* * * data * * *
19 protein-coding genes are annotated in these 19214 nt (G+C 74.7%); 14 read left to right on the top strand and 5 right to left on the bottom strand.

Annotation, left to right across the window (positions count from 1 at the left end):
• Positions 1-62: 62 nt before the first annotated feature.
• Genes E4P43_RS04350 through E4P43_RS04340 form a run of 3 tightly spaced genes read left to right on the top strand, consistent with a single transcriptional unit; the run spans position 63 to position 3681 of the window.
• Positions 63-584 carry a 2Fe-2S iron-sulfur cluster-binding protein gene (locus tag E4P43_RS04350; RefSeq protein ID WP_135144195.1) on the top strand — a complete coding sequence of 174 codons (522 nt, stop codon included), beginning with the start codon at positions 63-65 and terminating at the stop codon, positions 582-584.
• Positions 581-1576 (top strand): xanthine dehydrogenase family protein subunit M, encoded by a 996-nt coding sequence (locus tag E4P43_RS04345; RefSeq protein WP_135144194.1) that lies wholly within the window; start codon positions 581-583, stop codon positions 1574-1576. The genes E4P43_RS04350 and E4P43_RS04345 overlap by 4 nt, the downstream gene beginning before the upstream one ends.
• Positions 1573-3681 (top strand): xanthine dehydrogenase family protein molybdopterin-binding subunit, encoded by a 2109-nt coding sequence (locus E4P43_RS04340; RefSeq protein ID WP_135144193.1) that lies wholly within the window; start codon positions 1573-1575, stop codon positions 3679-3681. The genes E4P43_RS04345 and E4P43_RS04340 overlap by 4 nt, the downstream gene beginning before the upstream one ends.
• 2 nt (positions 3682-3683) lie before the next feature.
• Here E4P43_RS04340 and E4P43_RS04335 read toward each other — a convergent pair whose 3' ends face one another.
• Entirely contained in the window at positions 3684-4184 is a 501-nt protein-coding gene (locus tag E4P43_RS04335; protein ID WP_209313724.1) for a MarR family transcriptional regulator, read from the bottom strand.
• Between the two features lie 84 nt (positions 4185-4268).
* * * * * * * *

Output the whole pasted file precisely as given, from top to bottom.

19 protein-coding genes are annotated in these 19214 nt (G+C 74.7%); 14 read left to right on the top strand and 5 right to left on the bottom strand.

Annotation, left to right across the window (positions count from 1 at the left end):
• Positions 1-62: 62 nt before the first annotated feature.
• Genes E4P43_RS04350 through E4P43_RS04340 form a run of 3 tightly spaced genes read left to right on the top strand, consistent with a single transcriptional unit; the run spans position 63 to position 3681 of the window.
• Positions 63-584 carry a 2Fe-2S iron-sulfur cluster-binding protein gene (locus tag E4P43_RS04350; RefSeq protein ID WP_135144195.1) on the top strand — a complete coding sequence of 174 codons (522 nt, stop codon included), beginning with the start codon at positions 63-65 and terminating at the stop codon, positions 582-584.
• Positions 581-1576 (top strand): xanthine dehydrogenase family protein subunit M, encoded by a 996-nt coding sequence (locus tag E4P43_RS04345; RefSeq protein WP_135144194.1) that lies wholly within the window; start codon positions 581-583, stop codon positions 1574-1576. The genes E4P43_RS04350 and E4P43_RS04345 overlap by 4 nt, the downstream gene beginning before the upstream one ends.
• Positions 1573-3681 (top strand): xanthine dehydrogenase family protein molybdopterin-binding subunit, encoded by a 2109-nt coding sequence (locus E4P43_RS04340; RefSeq protein ID WP_135144193.1) that lies wholly within the window; start codon positions 1573-1575, stop codon positions 3679-3681. The genes E4P43_RS04345 and E4P43_RS04340 overlap by 4 nt, the downstream gene beginning before the upstream one ends.
• 2 nt (positions 3682-3683) lie before the next feature.
• Here E4P43_RS04340 and E4P43_RS04335 read toward each other — a convergent pair whose 3' ends face one another.
• Entirely contained in the window at positions 3684-4184 is a 501-nt protein-coding gene (locus tag E4P43_RS04335; protein ID WP_209313724.1) for a MarR family transcriptional regulator, read from the bottom strand.
• Between the two features lie 84 nt (positions 4185-4268).